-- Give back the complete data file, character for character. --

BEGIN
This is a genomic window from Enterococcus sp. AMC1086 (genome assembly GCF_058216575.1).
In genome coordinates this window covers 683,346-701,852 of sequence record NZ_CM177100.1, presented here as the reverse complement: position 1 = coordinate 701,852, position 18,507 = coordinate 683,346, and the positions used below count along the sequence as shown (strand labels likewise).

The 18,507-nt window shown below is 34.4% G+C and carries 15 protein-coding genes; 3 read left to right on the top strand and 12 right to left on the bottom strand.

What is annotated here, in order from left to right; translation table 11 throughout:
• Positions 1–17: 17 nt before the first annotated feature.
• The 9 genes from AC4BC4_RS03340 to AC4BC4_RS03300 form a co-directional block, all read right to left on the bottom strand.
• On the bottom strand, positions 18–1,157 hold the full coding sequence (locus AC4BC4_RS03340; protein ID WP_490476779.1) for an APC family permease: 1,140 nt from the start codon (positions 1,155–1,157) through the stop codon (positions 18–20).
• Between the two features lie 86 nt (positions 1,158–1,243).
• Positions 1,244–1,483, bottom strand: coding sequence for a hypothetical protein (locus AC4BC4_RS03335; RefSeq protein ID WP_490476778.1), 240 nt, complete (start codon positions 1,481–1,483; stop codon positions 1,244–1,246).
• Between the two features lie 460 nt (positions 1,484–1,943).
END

This is a genomic window from Enterococcus sp. AMC1086 (genome assembly GCF_058216575.1).
In genome coordinates this window covers 683,346-701,852 of sequence record NZ_CM177100.1, presented here as the reverse complement: position 1 = coordinate 701,852, position 18,507 = coordinate 683,346, and the positions used below count along the sequence as shown (strand labels likewise).

The 18,507-nt window shown below is 34.4% G+C and carries 15 protein-coding genes; 3 read left to right on the top strand and 12 right to left on the bottom strand.

What is annotated here, in order from left to right; translation table 11 throughout:
• Positions 1–17: 17 nt before the first annotated feature.
• The 9 genes from AC4BC4_RS03340 to AC4BC4_RS03300 form a co-directional block, all read right to left on the bottom strand.
• On the bottom strand, positions 18–1,157 hold the full coding sequence (locus AC4BC4_RS03340; protein ID WP_490476779.1) for an APC family permease: 1,140 nt from the start codon (positions 1,155–1,157) through the stop codon (positions 18–20).
• Between the two features lie 86 nt (positions 1,158–1,243).
• Positions 1,244–1,483, bottom strand: coding sequence for a hypothetical protein (locus AC4BC4_RS03335; RefSeq protein ID WP_490476778.1), 240 nt, complete (start codon positions 1,481–1,483; stop codon positions 1,244–1,246).
• Between the two features lie 460 nt (positions 1,484–1,943).